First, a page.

By Sean Stannard-Stockton | Link to Chronicle of Philanthropy
May 21, 2009
In a quest to make philanthropy more efficient and effective, many organizations and individuals have sprung up to improve the process of how donors give. Most of those efforts focus on giving advice to the biggest foundations, and only a handful of services focus on coaching individuals in the art and science of philanthropy. This imbalance in the way knowledge is shared is a key reason charitable giving is not meeting anywhere near its full potential to transform society.
When the prolific bank robber Willie Sutton was asked why he robbed banks, he responded, “Because that’s where the money is.” This reply also seems to explain why professional philanthropic research and advice has focused on large foundations.
However, it is a myth that large foundations dominate charitable giving.
Foundation grants accounted for only 13 percent of total charitable giving in the United States, according to Giving USA, while donations from individuals make up 82 percent of the annual total. (Corporations give the rest.)
Unfortunately, the extensive work that has been done to make foundation giving more efficient and effective cannot be easily transferred, because it fails to take into account the reasons people give.
In his 2006 book Strategic Giving, Peter Frumkin, a philanthropy scholar at the University of Texas, argued that five elements drive people to give a large share of their money away; change, innovation, equity, pluralism, and self-expression.
At big foundations, self-expression is rarely on the agenda. In most cases, it would be wrong for foundation employees or board members to think of grant making as their own personal self-expression,
But for individuals, self-expression is a vital part of giving. You cannot understand, or influence, a donor’s wish to encourage economic equity or pluralism without recognizing the way that such grants are inextricably linked to the donor’s self-image.
That can be a tricky proposition because Americans tend to think that “good” philanthropy requires sacrifice. Donors, our culture tells us, should not benefit from their giving. Giving is supposed to be motivated by a donor’s selfless desire to help others, and so the idea that a donor may use philanthropy as a form of self-expression seems to reduce the nobility of their gift.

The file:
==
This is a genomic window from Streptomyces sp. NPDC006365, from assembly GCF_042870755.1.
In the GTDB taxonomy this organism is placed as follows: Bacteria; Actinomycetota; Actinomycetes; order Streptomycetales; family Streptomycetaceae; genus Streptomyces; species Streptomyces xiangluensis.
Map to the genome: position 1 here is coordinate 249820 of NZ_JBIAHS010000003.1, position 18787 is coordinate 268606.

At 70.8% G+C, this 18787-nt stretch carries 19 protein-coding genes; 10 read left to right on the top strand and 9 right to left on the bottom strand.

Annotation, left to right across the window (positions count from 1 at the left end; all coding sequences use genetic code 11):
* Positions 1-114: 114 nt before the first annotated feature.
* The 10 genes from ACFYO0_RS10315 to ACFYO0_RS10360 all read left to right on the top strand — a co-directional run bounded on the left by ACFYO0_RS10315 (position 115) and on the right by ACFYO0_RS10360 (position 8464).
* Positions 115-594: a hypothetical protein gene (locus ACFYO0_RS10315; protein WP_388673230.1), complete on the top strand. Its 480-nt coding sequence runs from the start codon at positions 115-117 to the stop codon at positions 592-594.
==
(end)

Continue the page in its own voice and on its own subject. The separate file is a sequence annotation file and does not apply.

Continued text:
If we ever expect to persuade more individuals to become effective philanthropists, the first step is to break the notion that philanthropy must entail sacrifice. Instead donors need to be encouraged to think about how professionals in many walks of life start with a passion and talent, and then train themselves in the skills they need to excel in the tasks they love. We don’t discount a musician’s performance because he clearly loves playing or an athlete’s accomplishment because she loves sport. So too must the passion for giving become linked with a desire to learn how to do it as well as possible.
The professionalization of philanthropy has produced a large amount of knowledge about what works. Large foundations and their advisers must learn to share their knowledge in ways that meet the needs of individuals who want to give money away.
Philanthropy is not simply a lifeless transaction that transfers money from one set of hands to another. Philanthropy is an act of creation that gives form to humankind’s highest ideals. Organizations and consultants that focus on philanthropy must recognize that they are in the business of spreading ideas and rendering them into tangible results. They can’t expect good results if they focus only on helping institutions become more effective grant makers.
It is high time that more organizations begin to serve the needs of individuals who make donations. Frankly, it will not be easy. Donors are idiosyncratic and motivated by a range of needs and desires that even they do not fully understand. But it is this very idiosyncratic nature that makes individuals far more willing than institutions to give money to causes that involve experimentation, risk taking, and new ideas. Individuals are the future of philanthropy. We need to stop failing them.
Sean Stannard-Stockton, a regular columnist for The Chronicle, is a principal and director of tactical philanthropy at Ensemble Capital Management and author of the blog Tactical Philanthropy.